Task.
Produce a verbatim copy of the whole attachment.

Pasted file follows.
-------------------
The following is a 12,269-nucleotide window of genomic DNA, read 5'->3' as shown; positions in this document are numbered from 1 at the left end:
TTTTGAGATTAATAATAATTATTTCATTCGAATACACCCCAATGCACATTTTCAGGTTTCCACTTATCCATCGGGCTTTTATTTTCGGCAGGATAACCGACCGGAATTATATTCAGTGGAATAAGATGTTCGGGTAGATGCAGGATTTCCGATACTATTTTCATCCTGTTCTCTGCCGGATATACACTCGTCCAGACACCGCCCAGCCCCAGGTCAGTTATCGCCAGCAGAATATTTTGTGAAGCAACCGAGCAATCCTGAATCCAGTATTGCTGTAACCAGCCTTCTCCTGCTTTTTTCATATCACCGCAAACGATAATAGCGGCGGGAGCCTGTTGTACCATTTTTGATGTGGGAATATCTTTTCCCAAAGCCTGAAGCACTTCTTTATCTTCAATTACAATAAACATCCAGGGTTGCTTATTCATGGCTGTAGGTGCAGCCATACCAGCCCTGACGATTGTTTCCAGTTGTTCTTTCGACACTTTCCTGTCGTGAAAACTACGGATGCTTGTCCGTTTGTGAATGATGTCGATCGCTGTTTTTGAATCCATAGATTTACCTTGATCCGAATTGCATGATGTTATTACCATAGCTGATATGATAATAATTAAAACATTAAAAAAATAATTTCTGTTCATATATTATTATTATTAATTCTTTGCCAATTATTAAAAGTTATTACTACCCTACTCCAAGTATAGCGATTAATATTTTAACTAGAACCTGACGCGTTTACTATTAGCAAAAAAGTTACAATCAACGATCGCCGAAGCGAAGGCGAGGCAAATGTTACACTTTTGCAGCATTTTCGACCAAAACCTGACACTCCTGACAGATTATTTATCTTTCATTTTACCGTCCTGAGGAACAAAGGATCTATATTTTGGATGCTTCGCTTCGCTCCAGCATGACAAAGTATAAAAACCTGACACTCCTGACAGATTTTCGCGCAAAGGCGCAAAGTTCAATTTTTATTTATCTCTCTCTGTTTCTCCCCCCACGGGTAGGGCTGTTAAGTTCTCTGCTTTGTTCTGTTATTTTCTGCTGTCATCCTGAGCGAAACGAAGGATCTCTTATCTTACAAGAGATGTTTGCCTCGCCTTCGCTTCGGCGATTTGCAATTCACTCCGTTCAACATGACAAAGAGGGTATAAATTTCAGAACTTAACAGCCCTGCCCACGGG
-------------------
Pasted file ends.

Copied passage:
The following is a 12,269-nucleotide window of genomic DNA, read 5'->3' as shown; positions in this document are numbered from 1 at the left end:
TTTTGAGATTAATAATAATTATTTCATTCGAATACACCCCAATGCACATTTTCAGGTTTCCACTTATCCATCGGGCTTTTATTTTCGGCAGGATAACCGACCGGAATTATATTCAGTGGAATAAGATGTTCGGGTAGATGCAGGATTTCCGATACTATTTTCATCCTGTTCTCTGCCGGATATACACTCGTCCAGACACCGCCCAGCCCCAGGTCAGTTATCGCCAGCAGAATATTTTGTGAAGCAACCGAGCAATCCTGAATCCAGTATTGCTGTAACCAGCCTTCTCCTGCTTTTTTCATATCACCGCAAACGATAATAGCGGCGGGAGCCTGTTGTACCATTTTTGATGTGGGAATATCTTTTCCCAAAGCCTGAAGCACTTCTTTATCTTCAATTACAATAAACATCCAGGGTTGCTTATTCATGGCTGTAGGTGCAGCCATACCAGCCCTGACGATTGTTTCCAGTTGTTCTTTCGACACTTTCCTGTCGTGAAAACTACGGATGCTTGTCCGTTTGTGAATGATGTCGATCGCTGTTTTTGAATCCATAGATTTACCTTGATCCGAATTGCATGATGTTATTACCATAGCTGATATGATAATAATTAAAACATTAAAAAAATAATTTCTGTTCATATATTATTATTATTAATTCTTTGCCAATTATTAAAAGTTATTACTACCCTACTCCAAGTATAGCGATTAATATTTTAACTAGAACCTGACGCGTTTACTATTAGCAAAAAAGTTACAATCAACGATCGCCGAAGCGAAGGCGAGGCAAATGTTACACTTTTGCAGCATTTTCGACCAAAACCTGACACTCCTGACAGATTATTTATCTTTCATTTTACCGTCCTGAGGAACAAAGGATCTATATTTTGGATGCTTCGCTTCGCTCCAGCATGACAAAGTATAAAAACCTGACACTCCTGACAGATTTTCGCGCAAAGGCGCAAAGTTCAATTTTTATTTATCTCTCTCTGTTTCTCCCCCCACGGGTAGGGCTGTTAAGTTCTCTGCTTTGTTCTGTTATTTTCTGCTGTCATCCTGAGCGAAACGAAGGATCTCTTATCTTACAAGAGATGTTTGCCTCGCCTTCGCTTCGGCGATTTGCAATTCACTCCGTTCAACATGACAAAGAGGGTATAAATTTCAGAACTTAACAGCCCTGCCCACGGG